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Where McDonald's (MCD) Stock Goes Next May Depend on Where Wendy's (WEN) Goes

Thursday, April 9, 2020 | Steve Anderson
Where McDonalds (MCD) Stock Goes Next May Depend on Where Wendys (WEN) Goes

Of all the things we've lost in the midst of this coronavirus outbreak—the ability to go into a store when we pleased as opposed to some kind of ranked schedule, the ability to sit down and enjoy a meal somewhere other than our homes, and so on—the ability to enjoy a Big Mac would seem to be one of those that would never fade away. However, with McDonald's (NYSE: MCD) reporting a sales disaster in the making, all eyes are now turning to one of McDonald's closest competitors, Wendy's (NASDAQ: WEN), for a look at the potential future.

A Dietician's Dream is McDonald's Nightmare

The last few weeks have been rough on McDonald's, with dining room trade apparently making up a lot more of McDonald's bottom line than some may have expected. Same-store sales worldwide dropped 22% in March, reports note, as lockdowns of various stripes nationwide shut down everything but drive-thru and delivery operations. Since McDonald's exposure to delivery has been comparatively slim—it's no Domino's Pizza (NYSE: DPZ), after all—that left it with pretty much drive-thru service only.

McDonald's share prices have been on a whipsaw of volatility lately, ever since late February, when the graph went from a fine-tooth saw blade in a range of roughly $20 to a vision of madness that traded between $207 and $137. McDonald's has been recovering its way back up to that tighter range since late March, but it's clear that there's still a lot of volatility baked into the individual apple pie, so to speak.

Whither Wendy's, Whence McDonald's?

This is the part where Wendy's comes into the picture. Taking a look at the Wendy's graph is almost enough to make you wonder if some kind of graphical error took place in your favorite stock market search function, only with skewed numbers.  Before the outbreak, Wendy's was holding an incredibly tight trend line, hovering at about the $20 mark with no more than a couple dollars' worth of variation in any given month.

Then, of course, coronavirus hit and share prices plummeted down to a low of $7.47. Share prices are on an upward trend and have been since March 18, where that low point hit, a graph that looks almost exactly like McDonald's did.

This is prompting many to wonder if Wendy's won't prove the canary in the coal mine for McDonald's stock. As the news started to turn more positive—reports of reduced cases of coronavirus, the rise of hydroxychlorquine as a therapeutic, several vaccines undergoing testing—recovery kicked in, and the recovery had legs. Now,if Wendy's—which was basically McDonald's less an order of magnitude, give or take—could maintain its levels, or even continue gaining, it stood to reason that further gains could follow. We even figured Wendy's as a stock to buy about a week ago.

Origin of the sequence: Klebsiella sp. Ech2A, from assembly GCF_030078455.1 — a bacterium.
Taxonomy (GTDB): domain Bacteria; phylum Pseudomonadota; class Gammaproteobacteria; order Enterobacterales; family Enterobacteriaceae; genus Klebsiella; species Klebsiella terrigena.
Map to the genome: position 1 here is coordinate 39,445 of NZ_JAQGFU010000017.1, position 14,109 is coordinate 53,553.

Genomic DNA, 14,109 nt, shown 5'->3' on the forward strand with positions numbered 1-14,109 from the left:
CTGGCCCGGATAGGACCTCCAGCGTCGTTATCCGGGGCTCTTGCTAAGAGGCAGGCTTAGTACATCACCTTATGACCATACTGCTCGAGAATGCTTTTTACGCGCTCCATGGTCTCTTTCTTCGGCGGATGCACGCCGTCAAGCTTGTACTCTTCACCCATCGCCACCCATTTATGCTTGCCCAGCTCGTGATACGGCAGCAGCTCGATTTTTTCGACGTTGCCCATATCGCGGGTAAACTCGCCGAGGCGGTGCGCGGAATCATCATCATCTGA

McDonald's Performance By Itself a Good Sign

However, even leaving aside the Wendy's connection, it's clear that McDonald's is a good sign for the overall market. Tocqueville Asset Management's portfolio manager John Petrides noted that, while earnings season is likely to be a disaster, there are indeed good signs that the economy we had three months ago could, ultimately, come back.

Petrides also noted that, despite Wendy's recovery and attractive pricing, it may not be worth the buy. Petrides pointed out Wendy's lack of scale and size, and the leverage currently found on its balance sheet. He also noted that there were “enough high-quality companies on sale” that made buying Wendy's a less-than-attractive play.

Our own research, meanwhile, suggested that McDonald's was a buy almost two weeks ago.

Can We Get Back to Where We Were Three Months Ago?

It's easy to forget, after all this coronavirus frenzy, that just three months ago—back in early January—things were about as normal as you could get, aside from some bizarre weather and unusual geopolitical tensions. The recovery that we're starting to see in some stocks is a good sign, and the sheer amount of effort the government has put into getting things back on track—in some parts much more so than others—is also encouraging.

If we can get consumers back and shopping, if we can get people back on the job, if we can get companies opening their doors, there's very little to suggest that we can't get back to where we were only a little while ago. Coronavirus has temporarily halted the United States, in large part. With the spread slowed and the curve flattened, we should be able to recover.


8 Stocks You Can Count On During Any Crisis

Depending on how you look at it, the economic outlook is getting cloudier or clearer.

The argument for a cloudy economy is easy to make. Multiple times of day we hear about more Americans testing positive for the novel coronavirus. The worldwide number of positive tests exceeds one million. And unfortunately, it will go higher. We just don’t know by how much.

But there are two parts to this ongoing situation. The first is the real-time science experiment as the world attempts to flatten the curve. The other is the very real economic impact. And the numbers of the economic carnage are coming in faster than any significant evidence of a flattening curve.

The number of unemployed now exceeds six million and will only rise. The government is throwing everything including the kitchen sink at the problem. But it’s an experiment in real-time. We won’t know the results for some time.

But even while we wait for a new normal to return, there are ways for you to profit. There are companies that are keeping our economy going now, and have a business model that sets them up well for success after the pandemic is over.

View the "8 Stocks You Can Count On During Any Crisis".

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